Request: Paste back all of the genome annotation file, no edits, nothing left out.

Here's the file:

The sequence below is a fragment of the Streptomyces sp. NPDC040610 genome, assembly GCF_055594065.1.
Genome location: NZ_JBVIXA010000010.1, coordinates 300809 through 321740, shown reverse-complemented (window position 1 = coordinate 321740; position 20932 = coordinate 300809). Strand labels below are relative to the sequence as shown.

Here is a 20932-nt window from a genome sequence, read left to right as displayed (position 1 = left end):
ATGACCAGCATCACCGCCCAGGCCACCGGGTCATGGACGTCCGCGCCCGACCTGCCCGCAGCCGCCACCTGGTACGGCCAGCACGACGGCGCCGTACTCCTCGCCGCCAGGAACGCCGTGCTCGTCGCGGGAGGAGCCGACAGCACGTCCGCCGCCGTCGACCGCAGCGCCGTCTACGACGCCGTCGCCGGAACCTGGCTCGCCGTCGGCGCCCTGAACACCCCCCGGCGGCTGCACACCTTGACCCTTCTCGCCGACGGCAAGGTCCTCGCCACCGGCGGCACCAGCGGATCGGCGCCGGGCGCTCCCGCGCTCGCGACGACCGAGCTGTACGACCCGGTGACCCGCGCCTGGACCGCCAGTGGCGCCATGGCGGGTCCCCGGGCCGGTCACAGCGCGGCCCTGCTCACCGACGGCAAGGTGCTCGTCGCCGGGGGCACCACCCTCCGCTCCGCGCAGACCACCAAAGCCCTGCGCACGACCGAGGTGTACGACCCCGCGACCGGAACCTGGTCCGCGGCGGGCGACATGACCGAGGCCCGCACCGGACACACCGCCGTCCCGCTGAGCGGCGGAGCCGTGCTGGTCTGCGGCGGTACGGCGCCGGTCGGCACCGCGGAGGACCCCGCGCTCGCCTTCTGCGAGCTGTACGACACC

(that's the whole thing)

The sequence below is a fragment of the Streptomyces sp. NPDC040610 genome, assembly GCF_055594065.1.
Genome location: NZ_JBVIXA010000010.1, coordinates 300809 through 321740, shown reverse-complemented (window position 1 = coordinate 321740; position 20932 = coordinate 300809). Strand labels below are relative to the sequence as shown.

Here is a 20932-nt window from a genome sequence, read left to right as displayed (position 1 = left end):
ATGACCAGCATCACCGCCCAGGCCACCGGGTCATGGACGTCCGCGCCCGACCTGCCCGCAGCCGCCACCTGGTACGGCCAGCACGACGGCGCCGTACTCCTCGCCGCCAGGAACGCCGTGCTCGTCGCGGGAGGAGCCGACAGCACGTCCGCCGCCGTCGACCGCAGCGCCGTCTACGACGCCGTCGCCGGAACCTGGCTCGCCGTCGGCGCCCTGAACACCCCCCGGCGGCTGCACACCTTGACCCTTCTCGCCGACGGCAAGGTCCTCGCCACCGGCGGCACCAGCGGATCGGCGCCGGGCGCTCCCGCGCTCGCGACGACCGAGCTGTACGACCCGGTGACCCGCGCCTGGACCGCCAGTGGCGCCATGGCGGGTCCCCGGGCCGGTCACAGCGCGGCCCTGCTCACCGACGGCAAGGTGCTCGTCGCCGGGGGCACCACCCTCCGCTCCGCGCAGACCACCAAAGCCCTGCGCACGACCGAGGTGTACGACCCCGCGACCGGAACCTGGTCCGCGGCGGGCGACATGACCGAGGCCCGCACCGGACACACCGCCGTCCCGCTGAGCGGCGGAGCCGTGCTGGTCTGCGGCGGTACGGCGCCGGTCGGCACCGCGGAGGACCCCGCGCTCGCCTTCTGCGAGCTGTACGACACC